Matched MeSH terms: Thailand/epidemiology
  13. Parkinson CM, Hammond D, Fong GT, Borland R, Omar M, Sirirassamee B, et al.
    Am J Health Behav, 2009 Jul-Aug;33(4):366-75.
    PMID: 19182982
    To characterize smoking beliefs among Thai and Malaysian youth and to examine associations with gender, antismoking media exposure, and smoking status.
    Matched MeSH terms: Thailand/epidemiology
  14. Hammond D, Kin F, Prohmmo A, Kungskulniti N, Lian TY, Sharma SK, et al.
    Asia Pac J Public Health, 2008;20(3):193-203.
    PMID: 19124313 DOI: 10.1177/1010539508317572
    At present, 70% of the world's 1.1 billion smokers are in developing countries, with over 50% in Asia alone. The current study examined patterns of youth smoking in Thailand and Malaysia. Respondents were 2002 youths between the ages of 13 and 17 from Thailand (n = 1000) and Malaysia (n = 1002). Respondents were selected using a multistage cluster sampling design and surveyed between January 2005 and March 2005. Approximately 3% of youth between the ages of 13 and 17 were current smokers, with an additional 10% to 12% reporting experimental smoking. Males were between 7 and 15 times more likely to report smoking behavior than females. Less than 1% of females respondents in either country met the criteria for current smoking, and less than 5% met the criteria for experimental smoking. In contrast, more than 50% Thai males and approximately one-third of Malaysian males aged 17 met the criteria for either experimental or current smoking.
    Matched MeSH terms: Thailand/epidemiology
  15. Lim SK, Kung AW, Sompongse S, Soontrapa S, Tsai KS
    Curr Med Res Opin, 2008 Jan;24(1):99-106.
    PMID: 18028585
    OBJECTIVE: To review data on the prevalence of vitamin D inadequacy and its causes in postmenopausal women in Eastern Asia.

    RESEARCH DESIGN AND METHOD: Data were obtained from the published biomedical literature as well as abstracts and posters presented at scientific meetings. Using MEDLINE, EMBASE and BIOSIS databases (to July 2007), epidemiological studies were identified using the search terms: 'human', 'vitamin D', 'vitamin D deficiency', 'vitamin D inadequacy', 'vitamin D insufficiency' and 'hypovitaminosis D', 'osteomalacia' and 'osteoporosis'. Additional references were also identified from the bibliographies of published articles.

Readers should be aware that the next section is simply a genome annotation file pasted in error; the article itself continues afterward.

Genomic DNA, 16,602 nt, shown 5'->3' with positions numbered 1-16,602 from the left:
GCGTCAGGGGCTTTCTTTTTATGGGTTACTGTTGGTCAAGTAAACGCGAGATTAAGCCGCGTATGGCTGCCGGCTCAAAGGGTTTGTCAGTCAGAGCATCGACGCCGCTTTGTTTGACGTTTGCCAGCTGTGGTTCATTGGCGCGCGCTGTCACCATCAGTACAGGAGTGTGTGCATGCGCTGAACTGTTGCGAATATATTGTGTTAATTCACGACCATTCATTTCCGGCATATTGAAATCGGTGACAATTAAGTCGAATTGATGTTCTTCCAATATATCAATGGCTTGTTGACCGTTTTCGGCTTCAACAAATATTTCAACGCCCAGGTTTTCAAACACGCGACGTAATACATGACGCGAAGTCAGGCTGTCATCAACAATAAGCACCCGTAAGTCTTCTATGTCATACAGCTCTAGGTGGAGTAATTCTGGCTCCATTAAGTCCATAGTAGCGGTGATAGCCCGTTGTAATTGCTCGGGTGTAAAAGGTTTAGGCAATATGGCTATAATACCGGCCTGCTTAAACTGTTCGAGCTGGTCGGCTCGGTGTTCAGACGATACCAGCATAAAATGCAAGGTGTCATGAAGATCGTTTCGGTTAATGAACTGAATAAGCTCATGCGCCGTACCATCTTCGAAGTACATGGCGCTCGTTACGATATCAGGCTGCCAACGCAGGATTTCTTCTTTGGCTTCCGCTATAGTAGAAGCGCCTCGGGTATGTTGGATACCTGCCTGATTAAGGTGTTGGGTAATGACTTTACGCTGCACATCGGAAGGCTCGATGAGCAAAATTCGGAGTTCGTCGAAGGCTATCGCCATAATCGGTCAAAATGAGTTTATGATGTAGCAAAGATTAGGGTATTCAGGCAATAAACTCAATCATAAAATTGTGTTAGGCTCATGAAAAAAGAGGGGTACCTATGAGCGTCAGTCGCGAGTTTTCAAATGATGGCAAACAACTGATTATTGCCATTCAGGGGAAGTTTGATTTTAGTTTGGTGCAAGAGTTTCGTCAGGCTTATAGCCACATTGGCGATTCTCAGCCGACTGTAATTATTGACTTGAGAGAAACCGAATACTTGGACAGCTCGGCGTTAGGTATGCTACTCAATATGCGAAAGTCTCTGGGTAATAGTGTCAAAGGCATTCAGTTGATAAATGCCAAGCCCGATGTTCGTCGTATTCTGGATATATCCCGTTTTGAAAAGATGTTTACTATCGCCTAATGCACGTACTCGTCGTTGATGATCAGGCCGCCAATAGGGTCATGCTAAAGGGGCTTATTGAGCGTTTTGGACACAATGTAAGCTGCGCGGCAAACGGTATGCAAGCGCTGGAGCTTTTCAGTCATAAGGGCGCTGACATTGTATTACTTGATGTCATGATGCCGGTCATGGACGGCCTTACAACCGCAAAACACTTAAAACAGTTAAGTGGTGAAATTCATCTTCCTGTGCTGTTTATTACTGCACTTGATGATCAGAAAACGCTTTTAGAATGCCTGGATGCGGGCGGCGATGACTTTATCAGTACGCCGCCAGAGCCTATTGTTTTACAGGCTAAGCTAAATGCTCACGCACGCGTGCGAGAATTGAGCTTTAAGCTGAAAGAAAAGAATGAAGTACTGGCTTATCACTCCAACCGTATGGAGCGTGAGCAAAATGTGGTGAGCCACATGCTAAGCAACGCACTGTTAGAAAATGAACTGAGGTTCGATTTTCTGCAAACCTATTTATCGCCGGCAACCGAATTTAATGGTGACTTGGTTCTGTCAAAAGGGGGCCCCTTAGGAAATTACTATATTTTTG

RESULTS: The prevalence of vitamin D inadequacy in studies of postmenopausal women (ambulatory or with osteoporosis or related musculoskeletal disorders) in Eastern Asia ranged from 0 to 92%, depending on the cut-off level of serum 25-hydroxycholecalciferol [25(OH)D] that was applied (range < or =6-35 ng/mL [< or = 15-87 nmol/L]). One large international study found that 71% of postmenopausal women with osteoporosis in Eastern Asia had vitamin D inadequacy, defined as serum levels of 25(OH)D < 30 ng/mL (75 nmol/L). Prevalence rates using this cut-off level were 47% in Thailand, 49% in Malaysia, 90% in Japan and 92% in South Korea. High prevalences of vitamin D inadequacy were evident in two studies using a lower 25(OH)D level cut-off value of < 12 ng/mL (30 nmol/L) - 21% in China and 57% in South Korea. Dietary deficiency and inadequate exposure or reactivity to sunlight (due to lifestyle choices, cultural customs and/or aging) were identified as important risk factors for vitamin D inadequacy.

    CONCLUSIONS: Non-uniform, epidemiological studies indicate a high prevalence of vitamin D inadequacy in postmenopausal women in Eastern Asia. Recommended remedial approaches are education campaigns and broad-based provision of vitamin D supplementation.

    Matched MeSH terms: Thailand/epidemiology
  16. Wongsathapornchai K, Salman MD, Edwards JR, Morley PS, Keefe TJ, Van Campen H, et al.
    Am. J. Vet. Res., 2008 Feb;69(2):252-60.
    PMID: 18241023 DOI: 10.2460/ajvr.69.2.252
    To assess the likelihood of an introduction of foot-and-mouth disease (FMD) into the Malaysia-Thailand-Myanmar (MTM) peninsula through terrestrial movement of livestock.
    Matched MeSH terms: Thailand/epidemiology
  17. Nunun W, Kanato M
    J Med Assoc Thai, 2015 Jul;98 Suppl 6:S64-72.
    PMID: 26434252
    Drug use can harm to sex workers. Abstinence intervention, however, may not be appropriate since drug use fosters their career performance. The objective was to develop the culturally appropriate model for sex workers participation on drug demand reduction at the Thailand/Malaysian border
    Matched MeSH terms: Thailand/epidemiology
  18. Purttiponthanee S, Rojroongwasinkul N, Wimonpeerapattana W, Thasanasuwan W, Senaprom S, Khouw I, et al.